described in Smart Drugs II - The Next Generation).(5) In 14
double-blind clinical trials(1-4, 6-11, 14-16,18) conducted with
subjects aged 50 and older, PS benefited all degrees of
cognitive impairment. In one U.S. trial by Crook, et al (1991)
on subjects with age-related cognitive decline (ARCD),(3) PS
reversed the decline of name-face acquisition skills by a
statistical 12 years, i.e., from average scores attained by
64-year-old subjects, to average scores attained by
52-year-olds. This is a reduction in cognitive biological age of
In double-blind trials conducted with more severely afflicted
subjects, PS brought about statistically and clinically
significant improvements in measures of recall, learning,
concentration, adaptability, mood and sociability. In other
double-blind trials, PS improved neuro-physiological measures
such as EEG (electroencephalogram) and reflexes (as judged by
flicker-fusion response time).(17)
In another human trial conducted with young male volunteers, PS
significantly improved EEG alpha rhythm (which often declines
with aging and memory loss).(17) In older subjects with severe
cognitive impairment, PS dramatically enhanced brain glucose
consumption (assessed via positron emission tomographic [PET]
imaging) and partially restored the 24-hour rhythm of TSH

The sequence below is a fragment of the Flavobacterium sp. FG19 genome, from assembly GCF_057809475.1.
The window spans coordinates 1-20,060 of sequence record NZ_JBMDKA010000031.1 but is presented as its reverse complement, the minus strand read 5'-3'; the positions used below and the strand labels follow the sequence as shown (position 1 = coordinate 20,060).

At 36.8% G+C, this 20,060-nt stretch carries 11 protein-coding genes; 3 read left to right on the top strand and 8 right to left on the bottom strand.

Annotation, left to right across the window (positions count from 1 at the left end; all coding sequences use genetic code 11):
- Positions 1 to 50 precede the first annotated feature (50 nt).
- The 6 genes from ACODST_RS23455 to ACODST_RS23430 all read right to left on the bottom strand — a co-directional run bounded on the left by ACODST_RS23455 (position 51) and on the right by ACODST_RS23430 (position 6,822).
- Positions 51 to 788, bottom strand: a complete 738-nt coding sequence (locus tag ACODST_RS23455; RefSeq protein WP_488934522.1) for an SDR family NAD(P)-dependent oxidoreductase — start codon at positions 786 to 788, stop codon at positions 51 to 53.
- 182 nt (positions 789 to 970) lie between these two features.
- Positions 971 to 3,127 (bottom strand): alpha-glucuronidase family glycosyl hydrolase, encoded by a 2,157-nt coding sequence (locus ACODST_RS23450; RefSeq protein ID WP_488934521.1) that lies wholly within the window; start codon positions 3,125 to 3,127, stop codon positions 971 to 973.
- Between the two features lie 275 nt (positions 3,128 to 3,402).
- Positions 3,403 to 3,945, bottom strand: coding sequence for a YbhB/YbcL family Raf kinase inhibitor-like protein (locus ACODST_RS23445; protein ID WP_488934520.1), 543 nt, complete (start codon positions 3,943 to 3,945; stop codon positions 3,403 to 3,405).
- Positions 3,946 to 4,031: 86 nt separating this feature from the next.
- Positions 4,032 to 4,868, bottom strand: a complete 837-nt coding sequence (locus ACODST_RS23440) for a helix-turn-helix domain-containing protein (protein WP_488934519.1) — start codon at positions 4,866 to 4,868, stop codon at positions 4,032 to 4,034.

(thyroid-stimulating hormone) secretion in aged men.(19) Also,
in elderly subjects, PS enhanced the
hypothalamic-pituitary-adrenal (HPA) stress-coping axis, as
assessed by the dexamethasone suppression test.(13)
PS as a Cortisol Blocker
PS also ameliorated elevations of stress hormones (ACTH and
cortisol) associated with strenuous exercise in young
men.(12,13) This is an extremely important finding, as
age-related increases in the cortisol/DHEA ratio (due to both
prolonged elevated cortisol levels due to stress and/or aging
and decreased DHEA levels due to aging) are a significant
biomarker of aging. This changing ratio reflects the toxic
effects on the body of prolonged relative hypercortisolemia
(elevated blood levels of cortisol). These effects can
ultimately manifest as the Cushingoid appearance of many people